CU Water Cooler

How to Create a Terrible Marketing Campaign

Amy EtheridgeComment

If your boss is anything like mine I’m sure they have come to you at the end of the year and said, “You know what, Amy, heck with the goals. I say we just have fun for the rest of the year, make some terrible campaigns, and try your hardest to NOT gain anything. No more loans, No more new members. Nada. By the way, spend as much money as you can to do it.”

So to help you come up with some of these terrible ideas I’ve put together my list of ways you can make your marketing campaigns absolutely awful. 

No Offer

Who cares about special offers, great low rates, and high APY? I say throw all that out the window. What really sells is telling people how much you love member service, and that your staff is really nice. So I’d definitely take that approach when working on your messaging. Or better yet, just be completely vague. Don’t tell them anything about products or services, benefits to them, or why they should do business with you instead of someone else. Just throw someone’s picture on a billboard and create a “face” to your brand. That will really help sell your credit union.

No Goal

Who needs one? You’re not trying to be successful, remember. You don’t need to attain anything. In fact try to get as little as possible of a return. Don’t even think about looking at past performance, setting baselines, trying to achieve a minimum, median, or top target. Those are all for people trying to be successful.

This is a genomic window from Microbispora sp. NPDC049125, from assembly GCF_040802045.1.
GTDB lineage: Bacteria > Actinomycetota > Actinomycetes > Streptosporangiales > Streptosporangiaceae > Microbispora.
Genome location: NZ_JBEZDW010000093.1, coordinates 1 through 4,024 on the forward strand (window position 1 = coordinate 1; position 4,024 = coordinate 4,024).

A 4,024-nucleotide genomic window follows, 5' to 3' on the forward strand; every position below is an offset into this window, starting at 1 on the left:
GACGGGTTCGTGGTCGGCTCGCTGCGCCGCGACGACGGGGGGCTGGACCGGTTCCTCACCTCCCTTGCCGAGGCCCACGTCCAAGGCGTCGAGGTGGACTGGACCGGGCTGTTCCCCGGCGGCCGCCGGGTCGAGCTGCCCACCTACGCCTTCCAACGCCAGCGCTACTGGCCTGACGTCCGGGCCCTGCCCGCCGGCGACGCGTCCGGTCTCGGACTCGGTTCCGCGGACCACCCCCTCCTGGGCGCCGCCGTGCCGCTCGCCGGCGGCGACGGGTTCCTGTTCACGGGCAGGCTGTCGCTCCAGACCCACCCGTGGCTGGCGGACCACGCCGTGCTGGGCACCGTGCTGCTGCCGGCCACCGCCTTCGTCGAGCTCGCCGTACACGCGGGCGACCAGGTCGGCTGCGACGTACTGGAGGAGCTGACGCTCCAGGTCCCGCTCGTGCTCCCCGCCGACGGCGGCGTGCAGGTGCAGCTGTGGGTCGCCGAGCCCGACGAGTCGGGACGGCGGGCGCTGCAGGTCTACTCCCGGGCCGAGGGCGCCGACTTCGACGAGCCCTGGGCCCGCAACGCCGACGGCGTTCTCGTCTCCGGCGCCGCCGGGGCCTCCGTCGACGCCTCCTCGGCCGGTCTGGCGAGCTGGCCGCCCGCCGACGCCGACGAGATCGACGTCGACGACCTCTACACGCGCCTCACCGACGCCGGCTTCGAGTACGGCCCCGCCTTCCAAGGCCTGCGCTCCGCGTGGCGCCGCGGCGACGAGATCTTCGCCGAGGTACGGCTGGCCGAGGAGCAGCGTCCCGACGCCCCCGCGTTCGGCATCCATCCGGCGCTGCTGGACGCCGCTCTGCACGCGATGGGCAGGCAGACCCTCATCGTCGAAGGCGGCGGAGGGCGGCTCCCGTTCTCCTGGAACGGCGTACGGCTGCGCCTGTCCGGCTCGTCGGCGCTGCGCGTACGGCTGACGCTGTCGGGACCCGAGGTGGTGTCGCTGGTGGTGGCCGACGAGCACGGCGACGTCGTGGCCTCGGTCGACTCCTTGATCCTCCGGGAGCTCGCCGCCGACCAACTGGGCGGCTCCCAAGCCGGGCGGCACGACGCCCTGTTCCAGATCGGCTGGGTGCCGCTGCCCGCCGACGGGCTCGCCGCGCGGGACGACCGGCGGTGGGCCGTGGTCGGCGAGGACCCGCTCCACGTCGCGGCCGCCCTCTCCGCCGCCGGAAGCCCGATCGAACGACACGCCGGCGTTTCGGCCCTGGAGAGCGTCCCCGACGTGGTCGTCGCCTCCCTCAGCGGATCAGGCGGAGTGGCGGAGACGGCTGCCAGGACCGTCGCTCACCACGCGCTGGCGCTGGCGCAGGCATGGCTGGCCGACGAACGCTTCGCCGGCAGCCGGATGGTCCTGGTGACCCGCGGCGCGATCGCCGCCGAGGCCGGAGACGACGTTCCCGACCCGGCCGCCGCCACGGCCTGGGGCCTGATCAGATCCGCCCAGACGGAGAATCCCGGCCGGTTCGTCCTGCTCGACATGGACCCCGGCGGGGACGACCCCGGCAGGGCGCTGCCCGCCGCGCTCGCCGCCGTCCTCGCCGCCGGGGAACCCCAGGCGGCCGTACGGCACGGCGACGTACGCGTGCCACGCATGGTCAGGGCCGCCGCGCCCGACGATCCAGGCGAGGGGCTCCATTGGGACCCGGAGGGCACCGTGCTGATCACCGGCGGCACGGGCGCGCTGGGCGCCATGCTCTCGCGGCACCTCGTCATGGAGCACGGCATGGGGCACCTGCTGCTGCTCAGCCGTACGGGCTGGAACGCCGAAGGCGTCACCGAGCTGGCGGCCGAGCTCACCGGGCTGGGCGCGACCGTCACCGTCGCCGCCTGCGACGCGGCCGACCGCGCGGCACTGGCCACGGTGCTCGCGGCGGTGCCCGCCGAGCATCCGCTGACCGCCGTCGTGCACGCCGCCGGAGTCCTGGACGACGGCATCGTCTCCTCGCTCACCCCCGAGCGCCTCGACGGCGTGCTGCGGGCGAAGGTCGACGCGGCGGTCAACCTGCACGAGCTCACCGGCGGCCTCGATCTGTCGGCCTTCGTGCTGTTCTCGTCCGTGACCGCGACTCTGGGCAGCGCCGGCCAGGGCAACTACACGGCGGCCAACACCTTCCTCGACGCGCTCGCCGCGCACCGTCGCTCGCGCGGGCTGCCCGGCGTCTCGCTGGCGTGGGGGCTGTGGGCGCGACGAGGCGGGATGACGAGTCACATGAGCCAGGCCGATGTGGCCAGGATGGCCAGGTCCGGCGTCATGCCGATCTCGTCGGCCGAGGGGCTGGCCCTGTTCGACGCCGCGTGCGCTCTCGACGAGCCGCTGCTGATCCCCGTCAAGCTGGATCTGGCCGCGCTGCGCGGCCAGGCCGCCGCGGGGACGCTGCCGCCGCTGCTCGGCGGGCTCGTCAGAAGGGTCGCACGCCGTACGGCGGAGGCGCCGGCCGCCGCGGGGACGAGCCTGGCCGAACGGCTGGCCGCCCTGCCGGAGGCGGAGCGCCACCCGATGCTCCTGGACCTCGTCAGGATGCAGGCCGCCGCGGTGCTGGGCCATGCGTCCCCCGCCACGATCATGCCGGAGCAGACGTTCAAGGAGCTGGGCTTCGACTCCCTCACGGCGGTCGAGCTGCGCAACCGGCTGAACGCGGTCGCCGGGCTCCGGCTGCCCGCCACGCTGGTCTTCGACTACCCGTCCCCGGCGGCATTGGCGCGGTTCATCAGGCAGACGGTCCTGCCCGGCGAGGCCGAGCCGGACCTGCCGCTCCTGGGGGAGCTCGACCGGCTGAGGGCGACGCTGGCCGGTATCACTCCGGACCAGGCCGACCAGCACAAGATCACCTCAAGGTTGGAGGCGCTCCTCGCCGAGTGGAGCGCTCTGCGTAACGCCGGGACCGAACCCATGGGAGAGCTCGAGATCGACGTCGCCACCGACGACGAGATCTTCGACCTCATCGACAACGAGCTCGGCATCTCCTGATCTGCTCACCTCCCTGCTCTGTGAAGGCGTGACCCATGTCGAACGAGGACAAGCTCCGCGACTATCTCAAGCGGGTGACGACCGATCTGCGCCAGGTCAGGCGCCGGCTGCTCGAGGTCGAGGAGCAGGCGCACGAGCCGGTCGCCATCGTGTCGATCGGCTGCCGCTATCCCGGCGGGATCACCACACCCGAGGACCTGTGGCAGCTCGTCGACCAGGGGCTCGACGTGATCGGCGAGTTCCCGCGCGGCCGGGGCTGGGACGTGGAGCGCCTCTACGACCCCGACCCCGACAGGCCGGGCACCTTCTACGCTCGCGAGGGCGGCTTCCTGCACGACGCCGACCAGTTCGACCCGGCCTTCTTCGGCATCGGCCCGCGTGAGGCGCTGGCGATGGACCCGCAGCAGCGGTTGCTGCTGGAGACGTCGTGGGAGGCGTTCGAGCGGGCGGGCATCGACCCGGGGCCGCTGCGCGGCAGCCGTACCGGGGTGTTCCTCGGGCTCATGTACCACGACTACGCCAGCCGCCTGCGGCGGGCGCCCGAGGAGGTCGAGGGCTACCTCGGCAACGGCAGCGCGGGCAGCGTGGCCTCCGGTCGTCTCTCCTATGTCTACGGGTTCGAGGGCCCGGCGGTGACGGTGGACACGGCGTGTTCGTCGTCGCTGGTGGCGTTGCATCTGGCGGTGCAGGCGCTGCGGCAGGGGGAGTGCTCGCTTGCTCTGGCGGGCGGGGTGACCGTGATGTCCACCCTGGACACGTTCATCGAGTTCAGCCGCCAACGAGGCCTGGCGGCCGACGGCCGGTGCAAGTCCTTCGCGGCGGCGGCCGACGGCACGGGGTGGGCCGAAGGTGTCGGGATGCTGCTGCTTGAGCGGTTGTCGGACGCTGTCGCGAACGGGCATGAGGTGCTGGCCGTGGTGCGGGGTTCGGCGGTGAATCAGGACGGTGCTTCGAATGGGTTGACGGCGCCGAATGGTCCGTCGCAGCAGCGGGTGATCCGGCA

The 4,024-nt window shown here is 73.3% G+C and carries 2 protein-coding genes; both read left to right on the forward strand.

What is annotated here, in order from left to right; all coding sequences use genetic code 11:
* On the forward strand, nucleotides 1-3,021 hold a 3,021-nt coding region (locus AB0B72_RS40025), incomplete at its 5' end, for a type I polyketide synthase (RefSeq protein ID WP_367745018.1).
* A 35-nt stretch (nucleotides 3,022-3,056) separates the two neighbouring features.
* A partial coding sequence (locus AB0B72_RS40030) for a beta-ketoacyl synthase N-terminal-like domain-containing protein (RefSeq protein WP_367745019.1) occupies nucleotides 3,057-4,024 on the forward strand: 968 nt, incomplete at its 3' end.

Just Wing It

Plans are for those who are trying to be successful. In order to create a terrible campaign you will want to completely skip this step. Don’t write anything down, don’t think ahead, no brainstorming sessions, and whatever you do…DO NOT STRATEGIZE. No market research either. That could just give you way too much helpful information. 

No Spelling and Grammar Check

When I’m really trying to get a point across I try to make spelling and grammatical errors. Nothing positions you as an expert like not bothering with spell check or adding a whole bunch of unnecessary commas. So in an effort to really build trust and expertise I recommend that you just go all willy nilly (yes, that is a technical term) with the spelling. Even throw in some words that make no sense to anyone except for a few random accountants. That will be really helpful in ensuring your campaign ends up being terrible. 

No Digital Placement

Want my opinion? If you want to be really unsuccessful in your marketing campaigns… this one is key. Do not, and I mean do not place this campaign on your website. Certainly don’t pay for digital media. No Google Adwords for you mister. Step away from that purchase button! If your website is anything like mine, more people visit it in a month than an actual branch. So I’m begging you, no homepage banners, and no spotlight page highlighting the product or service or features and benefits… step away. And if you insist on putting it on your website, then I’d highly recommend you use yellow font and hide it at least 4 to 5 clicks in so people really cannot find it.